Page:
The Colours of London Buses 1970s (Hardback)
(click here for international delivery rates)
Order within the next 9 hours, 39 minutes to get your order processed the next working day!
Need a currency converter? Check XE.com for live rates
|Other formats available - Buy the Hardback and get the eBook for £1.99!||Price|
|The Colours of London Buses 1970s ePub (16.7 MB) Add to Basket||£10.00|
|The Colours of London Buses 1970s Kindle (34.6 MB) Add to Basket||£10.00|
This is a colour album of London Buses concentrating mainly on the 1970s which was the first decade since London Transport's inception in 1933 to feature a large number of buses on London streets which were not painted in the mainly all-red (or in a few cases, all-green) livery with which people are familiar. Vehicles in the traditional London liveries have not been ignored but many of the pictures depict this remarkably colourful era and often against the backdrop of famous or historically interesting landmarks which the author has been able to describe. As far as is known, none of the photographs has been published before, and the vast majority were taken by one photographer, sadly now deceased, who had the foresight to compose his picture well. The author is a well-known London Bus enthusiast and this is his 34th transport book and second for Pen & Sword.
There is plenty to hold the interest of both bus aficionados and battle hardened pub quiz addicts too: the link between Barker & Dobson and Everton Football Club for example; the occasion that merited providing carpeted bus aisles; the fate of the ‘naked’ Routemaster. Or why there was a general bus shortage in the 70s; the identity of London’s oldest bus route (and its most unreliable); graphic evidence of the Routemaster’s (literal) tipping point (including the guinea pigs’ view from the top deck); which manufacturers were licensed to build them; what the underside of an in-service vehicle looked like before its routine steam spa; and photographic evidence of their famed flexibility - from Worzel Gummidgesque body transplants at the Aldenham Works to the designers’ response to the perennial problem of high demand routes with low bridges (the RLH)!Paul Henry Stanton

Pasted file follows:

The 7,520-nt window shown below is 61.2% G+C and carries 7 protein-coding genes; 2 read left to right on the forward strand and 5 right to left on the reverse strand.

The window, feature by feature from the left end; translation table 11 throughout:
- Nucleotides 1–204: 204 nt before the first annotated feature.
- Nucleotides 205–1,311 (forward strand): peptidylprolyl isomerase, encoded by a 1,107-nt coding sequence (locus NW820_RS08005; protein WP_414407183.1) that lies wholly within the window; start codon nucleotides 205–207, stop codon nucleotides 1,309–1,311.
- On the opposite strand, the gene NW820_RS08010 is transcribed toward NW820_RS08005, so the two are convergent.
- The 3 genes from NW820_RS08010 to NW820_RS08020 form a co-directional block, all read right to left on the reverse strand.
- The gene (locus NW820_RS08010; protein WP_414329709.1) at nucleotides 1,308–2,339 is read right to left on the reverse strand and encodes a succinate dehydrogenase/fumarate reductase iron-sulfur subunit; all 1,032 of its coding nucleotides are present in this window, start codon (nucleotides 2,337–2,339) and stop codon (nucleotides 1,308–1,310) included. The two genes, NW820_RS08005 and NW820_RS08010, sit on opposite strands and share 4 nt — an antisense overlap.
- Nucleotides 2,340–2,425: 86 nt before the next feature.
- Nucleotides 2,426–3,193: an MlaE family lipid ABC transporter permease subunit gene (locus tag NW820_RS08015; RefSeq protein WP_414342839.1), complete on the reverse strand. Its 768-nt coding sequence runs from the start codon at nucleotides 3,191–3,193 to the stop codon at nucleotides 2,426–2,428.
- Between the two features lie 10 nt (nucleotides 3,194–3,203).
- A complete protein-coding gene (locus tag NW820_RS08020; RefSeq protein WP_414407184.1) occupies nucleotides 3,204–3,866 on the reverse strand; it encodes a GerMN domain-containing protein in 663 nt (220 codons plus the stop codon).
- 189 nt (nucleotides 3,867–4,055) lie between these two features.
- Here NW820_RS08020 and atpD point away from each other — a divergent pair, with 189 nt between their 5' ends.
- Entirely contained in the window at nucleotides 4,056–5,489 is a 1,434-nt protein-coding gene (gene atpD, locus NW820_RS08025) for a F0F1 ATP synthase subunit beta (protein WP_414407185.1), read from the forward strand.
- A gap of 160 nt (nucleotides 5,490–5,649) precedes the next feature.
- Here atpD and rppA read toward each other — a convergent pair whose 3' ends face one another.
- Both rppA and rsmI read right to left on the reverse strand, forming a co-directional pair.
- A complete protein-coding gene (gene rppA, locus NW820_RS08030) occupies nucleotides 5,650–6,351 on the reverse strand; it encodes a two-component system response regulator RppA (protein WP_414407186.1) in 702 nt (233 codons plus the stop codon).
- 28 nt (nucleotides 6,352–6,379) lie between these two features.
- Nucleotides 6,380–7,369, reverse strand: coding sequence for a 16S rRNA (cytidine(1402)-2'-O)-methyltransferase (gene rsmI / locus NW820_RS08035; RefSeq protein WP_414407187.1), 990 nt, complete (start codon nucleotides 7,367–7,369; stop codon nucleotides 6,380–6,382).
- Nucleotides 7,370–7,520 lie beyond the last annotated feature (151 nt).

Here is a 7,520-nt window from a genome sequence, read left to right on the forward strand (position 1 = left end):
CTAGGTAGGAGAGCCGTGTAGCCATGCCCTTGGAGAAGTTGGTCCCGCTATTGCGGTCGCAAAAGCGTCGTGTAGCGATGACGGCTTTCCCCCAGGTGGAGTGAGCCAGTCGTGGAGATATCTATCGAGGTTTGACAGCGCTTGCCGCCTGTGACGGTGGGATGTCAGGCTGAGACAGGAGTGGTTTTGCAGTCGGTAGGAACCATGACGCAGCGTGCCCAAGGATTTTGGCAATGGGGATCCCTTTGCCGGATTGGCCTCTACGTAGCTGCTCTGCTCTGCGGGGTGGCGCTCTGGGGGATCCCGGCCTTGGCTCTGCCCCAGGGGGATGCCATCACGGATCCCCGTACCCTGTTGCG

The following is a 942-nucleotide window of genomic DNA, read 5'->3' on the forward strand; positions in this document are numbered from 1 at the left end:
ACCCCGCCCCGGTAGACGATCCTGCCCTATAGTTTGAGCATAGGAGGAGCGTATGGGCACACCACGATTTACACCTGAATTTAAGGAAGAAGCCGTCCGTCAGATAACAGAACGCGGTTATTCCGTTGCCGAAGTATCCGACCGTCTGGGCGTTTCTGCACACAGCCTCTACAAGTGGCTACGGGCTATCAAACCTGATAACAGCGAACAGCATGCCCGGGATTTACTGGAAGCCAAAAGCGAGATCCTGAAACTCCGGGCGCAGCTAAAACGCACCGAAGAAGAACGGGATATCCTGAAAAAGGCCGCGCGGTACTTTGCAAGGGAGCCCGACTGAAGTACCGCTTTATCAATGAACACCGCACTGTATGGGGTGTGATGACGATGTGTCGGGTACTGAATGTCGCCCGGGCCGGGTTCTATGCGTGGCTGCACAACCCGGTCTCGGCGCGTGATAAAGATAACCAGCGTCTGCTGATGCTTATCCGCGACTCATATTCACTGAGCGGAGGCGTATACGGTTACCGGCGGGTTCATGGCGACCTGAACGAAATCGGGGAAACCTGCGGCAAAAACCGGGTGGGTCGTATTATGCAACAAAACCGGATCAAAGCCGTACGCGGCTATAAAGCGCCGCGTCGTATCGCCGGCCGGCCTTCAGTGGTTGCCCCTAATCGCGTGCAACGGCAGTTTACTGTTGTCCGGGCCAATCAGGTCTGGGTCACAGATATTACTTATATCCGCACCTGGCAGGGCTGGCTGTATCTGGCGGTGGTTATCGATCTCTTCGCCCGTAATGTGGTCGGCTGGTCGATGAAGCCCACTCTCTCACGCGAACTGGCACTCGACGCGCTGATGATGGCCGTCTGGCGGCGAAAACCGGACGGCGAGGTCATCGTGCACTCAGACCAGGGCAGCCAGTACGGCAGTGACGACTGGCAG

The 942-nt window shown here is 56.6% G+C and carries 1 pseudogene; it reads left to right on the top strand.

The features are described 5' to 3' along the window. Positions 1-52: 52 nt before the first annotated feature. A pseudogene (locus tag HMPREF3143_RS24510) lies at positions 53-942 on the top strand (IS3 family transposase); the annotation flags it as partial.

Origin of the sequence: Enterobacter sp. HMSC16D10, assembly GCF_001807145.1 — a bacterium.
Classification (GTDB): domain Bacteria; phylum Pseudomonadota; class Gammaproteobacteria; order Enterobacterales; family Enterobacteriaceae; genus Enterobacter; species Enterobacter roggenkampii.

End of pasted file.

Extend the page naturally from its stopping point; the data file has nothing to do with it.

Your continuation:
All this and much, much more. What Londoner could resist?
Metropolitan buses are traditionally coloured red for the inner regions, and dark green for the outer fringes. Some have been repainted for special reasons and all transport enthusiasts will enjoy this nostalgic look back.This England Autumn 2016